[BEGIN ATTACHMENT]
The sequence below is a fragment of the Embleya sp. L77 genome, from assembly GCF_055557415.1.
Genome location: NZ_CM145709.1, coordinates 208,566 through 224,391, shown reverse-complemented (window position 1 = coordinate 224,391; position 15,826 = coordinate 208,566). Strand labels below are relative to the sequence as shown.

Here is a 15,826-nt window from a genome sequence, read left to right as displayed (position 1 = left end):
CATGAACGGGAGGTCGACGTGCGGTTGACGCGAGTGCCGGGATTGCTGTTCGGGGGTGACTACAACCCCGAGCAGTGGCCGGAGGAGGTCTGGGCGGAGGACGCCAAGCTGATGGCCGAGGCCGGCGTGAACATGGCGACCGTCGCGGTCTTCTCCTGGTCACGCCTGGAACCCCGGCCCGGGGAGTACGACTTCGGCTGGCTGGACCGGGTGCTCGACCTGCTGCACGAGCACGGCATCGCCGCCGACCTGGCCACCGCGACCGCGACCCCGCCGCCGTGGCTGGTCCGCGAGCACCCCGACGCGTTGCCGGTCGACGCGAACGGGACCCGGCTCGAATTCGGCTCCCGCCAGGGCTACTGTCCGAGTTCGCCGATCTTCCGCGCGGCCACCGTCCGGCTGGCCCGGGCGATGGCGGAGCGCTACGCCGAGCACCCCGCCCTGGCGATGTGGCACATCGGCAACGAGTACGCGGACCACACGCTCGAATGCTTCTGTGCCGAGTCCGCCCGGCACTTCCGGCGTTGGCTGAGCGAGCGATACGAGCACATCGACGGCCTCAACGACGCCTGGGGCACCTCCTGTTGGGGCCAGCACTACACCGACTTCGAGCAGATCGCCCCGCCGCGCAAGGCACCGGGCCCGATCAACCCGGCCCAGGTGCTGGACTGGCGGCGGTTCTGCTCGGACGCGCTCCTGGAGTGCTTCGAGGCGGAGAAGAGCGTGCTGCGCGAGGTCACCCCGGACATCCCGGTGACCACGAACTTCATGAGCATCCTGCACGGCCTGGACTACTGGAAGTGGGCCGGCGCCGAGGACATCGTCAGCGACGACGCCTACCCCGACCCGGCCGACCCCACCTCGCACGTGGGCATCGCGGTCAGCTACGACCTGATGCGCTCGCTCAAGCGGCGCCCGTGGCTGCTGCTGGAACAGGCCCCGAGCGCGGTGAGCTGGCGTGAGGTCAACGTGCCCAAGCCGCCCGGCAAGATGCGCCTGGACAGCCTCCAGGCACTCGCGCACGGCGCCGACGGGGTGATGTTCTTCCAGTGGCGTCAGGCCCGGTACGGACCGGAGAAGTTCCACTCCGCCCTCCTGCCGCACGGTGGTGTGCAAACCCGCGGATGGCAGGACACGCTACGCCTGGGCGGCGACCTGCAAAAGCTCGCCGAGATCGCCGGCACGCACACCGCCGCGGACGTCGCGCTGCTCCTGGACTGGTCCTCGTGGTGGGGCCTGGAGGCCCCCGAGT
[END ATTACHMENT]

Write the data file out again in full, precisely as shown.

The sequence below is a fragment of the Embleya sp. L77 genome, from assembly GCF_055557415.1.
Genome location: NZ_CM145709.1, coordinates 208,566 through 224,391, shown reverse-complemented (window position 1 = coordinate 224,391; position 15,826 = coordinate 208,566). Strand labels below are relative to the sequence as shown.

Here is a 15,826-nt window from a genome sequence, read left to right as displayed (position 1 = left end):
CATGAACGGGAGGTCGACGTGCGGTTGACGCGAGTGCCGGGATTGCTGTTCGGGGGTGACTACAACCCCGAGCAGTGGCCGGAGGAGGTCTGGGCGGAGGACGCCAAGCTGATGGCCGAGGCCGGCGTGAACATGGCGACCGTCGCGGTCTTCTCCTGGTCACGCCTGGAACCCCGGCCCGGGGAGTACGACTTCGGCTGGCTGGACCGGGTGCTCGACCTGCTGCACGAGCACGGCATCGCCGCCGACCTGGCCACCGCGACCGCGACCCCGCCGCCGTGGCTGGTCCGCGAGCACCCCGACGCGTTGCCGGTCGACGCGAACGGGACCCGGCTCGAATTCGGCTCCCGCCAGGGCTACTGTCCGAGTTCGCCGATCTTCCGCGCGGCCACCGTCCGGCTGGCCCGGGCGATGGCGGAGCGCTACGCCGAGCACCCCGCCCTGGCGATGTGGCACATCGGCAACGAGTACGCGGACCACACGCTCGAATGCTTCTGTGCCGAGTCCGCCCGGCACTTCCGGCGTTGGCTGAGCGAGCGATACGAGCACATCGACGGCCTCAACGACGCCTGGGGCACCTCCTGTTGGGGCCAGCACTACACCGACTTCGAGCAGATCGCCCCGCCGCGCAAGGCACCGGGCCCGATCAACCCGGCCCAGGTGCTGGACTGGCGGCGGTTCTGCTCGGACGCGCTCCTGGAGTGCTTCGAGGCGGAGAAGAGCGTGCTGCGCGAGGTCACCCCGGACATCCCGGTGACCACGAACTTCATGAGCATCCTGCACGGCCTGGACTACTGGAAGTGGGCCGGCGCCGAGGACATCGTCAGCGACGACGCCTACCCCGACCCGGCCGACCCCACCTCGCACGTGGGCATCGCGGTCAGCTACGACCTGATGCGCTCGCTCAAGCGGCGCCCGTGGCTGCTGCTGGAACAGGCCCCGAGCGCGGTGAGCTGGCGTGAGGTCAACGTGCCCAAGCCGCCCGGCAAGATGCGCCTGGACAGCCTCCAGGCACTCGCGCACGGCGCCGACGGGGTGATGTTCTTCCAGTGGCGTCAGGCCCGGTACGGACCGGAGAAGTTCCACTCCGCCCTCCTGCCGCACGGTGGTGTGCAAACCCGCGGATGGCAGGACACGCTACGCCTGGGCGGCGACCTGCAAAAGCTCGCCGAGATCGCCGGCACGCACACCGCCGCGGACGTCGCGCTGCTCCTGGACTGGTCCTCGTGGTGGGGCCTGGAGGCCCCCGAGT